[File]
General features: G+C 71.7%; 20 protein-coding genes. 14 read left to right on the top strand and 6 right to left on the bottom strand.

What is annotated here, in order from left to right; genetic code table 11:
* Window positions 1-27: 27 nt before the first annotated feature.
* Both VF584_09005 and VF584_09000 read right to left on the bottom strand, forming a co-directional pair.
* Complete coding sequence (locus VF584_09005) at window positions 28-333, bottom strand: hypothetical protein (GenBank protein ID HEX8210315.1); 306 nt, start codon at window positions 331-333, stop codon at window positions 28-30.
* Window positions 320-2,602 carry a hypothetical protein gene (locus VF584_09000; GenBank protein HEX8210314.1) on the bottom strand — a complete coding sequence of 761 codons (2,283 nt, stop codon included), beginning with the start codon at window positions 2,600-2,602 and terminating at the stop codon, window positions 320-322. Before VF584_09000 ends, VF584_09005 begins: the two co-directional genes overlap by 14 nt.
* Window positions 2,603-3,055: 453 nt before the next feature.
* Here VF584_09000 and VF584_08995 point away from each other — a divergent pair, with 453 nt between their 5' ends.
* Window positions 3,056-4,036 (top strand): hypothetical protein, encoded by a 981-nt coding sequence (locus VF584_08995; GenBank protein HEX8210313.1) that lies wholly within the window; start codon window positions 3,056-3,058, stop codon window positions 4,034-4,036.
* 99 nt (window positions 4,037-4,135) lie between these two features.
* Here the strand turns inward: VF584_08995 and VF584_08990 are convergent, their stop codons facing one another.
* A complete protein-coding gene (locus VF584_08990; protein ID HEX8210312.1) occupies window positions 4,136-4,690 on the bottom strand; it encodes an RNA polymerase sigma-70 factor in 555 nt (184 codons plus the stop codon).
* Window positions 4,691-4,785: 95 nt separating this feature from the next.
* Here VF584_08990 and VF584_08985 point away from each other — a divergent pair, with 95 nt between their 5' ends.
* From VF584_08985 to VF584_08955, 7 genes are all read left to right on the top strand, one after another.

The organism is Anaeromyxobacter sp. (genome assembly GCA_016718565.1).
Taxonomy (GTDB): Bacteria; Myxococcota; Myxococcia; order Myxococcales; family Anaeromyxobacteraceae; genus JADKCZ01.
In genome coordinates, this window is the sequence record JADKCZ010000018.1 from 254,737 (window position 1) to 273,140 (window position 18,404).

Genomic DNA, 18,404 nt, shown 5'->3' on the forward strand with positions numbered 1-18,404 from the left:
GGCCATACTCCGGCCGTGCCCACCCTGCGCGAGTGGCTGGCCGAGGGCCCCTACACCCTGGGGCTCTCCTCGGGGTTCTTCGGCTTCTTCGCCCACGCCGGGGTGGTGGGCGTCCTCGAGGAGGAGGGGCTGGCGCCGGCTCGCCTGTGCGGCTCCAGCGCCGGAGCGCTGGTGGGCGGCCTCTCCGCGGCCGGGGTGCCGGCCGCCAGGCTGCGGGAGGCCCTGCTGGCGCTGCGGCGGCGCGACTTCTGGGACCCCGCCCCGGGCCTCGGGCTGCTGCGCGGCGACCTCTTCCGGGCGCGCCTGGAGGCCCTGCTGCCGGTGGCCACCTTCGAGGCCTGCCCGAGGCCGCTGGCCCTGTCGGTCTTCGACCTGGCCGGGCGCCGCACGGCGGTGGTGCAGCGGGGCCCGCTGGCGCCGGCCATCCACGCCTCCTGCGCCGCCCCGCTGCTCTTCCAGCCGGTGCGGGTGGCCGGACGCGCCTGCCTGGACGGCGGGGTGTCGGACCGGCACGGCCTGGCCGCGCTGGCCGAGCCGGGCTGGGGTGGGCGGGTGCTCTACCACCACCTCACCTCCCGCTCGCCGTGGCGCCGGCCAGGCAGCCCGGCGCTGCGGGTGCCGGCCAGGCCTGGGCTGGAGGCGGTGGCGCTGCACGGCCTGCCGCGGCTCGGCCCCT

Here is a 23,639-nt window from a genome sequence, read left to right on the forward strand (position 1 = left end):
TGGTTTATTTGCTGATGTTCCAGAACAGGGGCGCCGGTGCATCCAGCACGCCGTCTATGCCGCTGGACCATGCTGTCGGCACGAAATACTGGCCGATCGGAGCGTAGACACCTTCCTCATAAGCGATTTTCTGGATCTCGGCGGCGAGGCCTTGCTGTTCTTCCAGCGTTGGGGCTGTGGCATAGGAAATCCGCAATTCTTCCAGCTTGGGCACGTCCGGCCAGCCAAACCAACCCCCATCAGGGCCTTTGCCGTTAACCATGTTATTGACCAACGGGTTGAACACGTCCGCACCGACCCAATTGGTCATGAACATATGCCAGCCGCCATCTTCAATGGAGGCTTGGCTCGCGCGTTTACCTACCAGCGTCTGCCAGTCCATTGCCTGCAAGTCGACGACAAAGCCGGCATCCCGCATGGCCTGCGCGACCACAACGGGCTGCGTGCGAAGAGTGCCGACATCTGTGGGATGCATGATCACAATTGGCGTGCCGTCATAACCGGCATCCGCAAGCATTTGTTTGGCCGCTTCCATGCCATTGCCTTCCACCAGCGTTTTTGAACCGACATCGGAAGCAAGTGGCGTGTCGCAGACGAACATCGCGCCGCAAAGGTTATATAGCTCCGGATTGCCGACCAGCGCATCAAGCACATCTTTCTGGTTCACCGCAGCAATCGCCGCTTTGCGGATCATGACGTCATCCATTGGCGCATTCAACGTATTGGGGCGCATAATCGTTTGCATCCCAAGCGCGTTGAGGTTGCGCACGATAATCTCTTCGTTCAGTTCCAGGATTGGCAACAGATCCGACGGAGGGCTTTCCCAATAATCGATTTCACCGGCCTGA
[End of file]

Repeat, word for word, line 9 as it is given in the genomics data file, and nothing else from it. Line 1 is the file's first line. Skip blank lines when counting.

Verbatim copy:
* Window positions 3,056-4,036 (top strand): hypothetical protein, encoded by a 981-nt coding sequence (locus VF584_08995; GenBank protein HEX8210313.1) that lies wholly within the window; start codon window positions 3,056-3,058, stop codon window positions 4,034-4,036.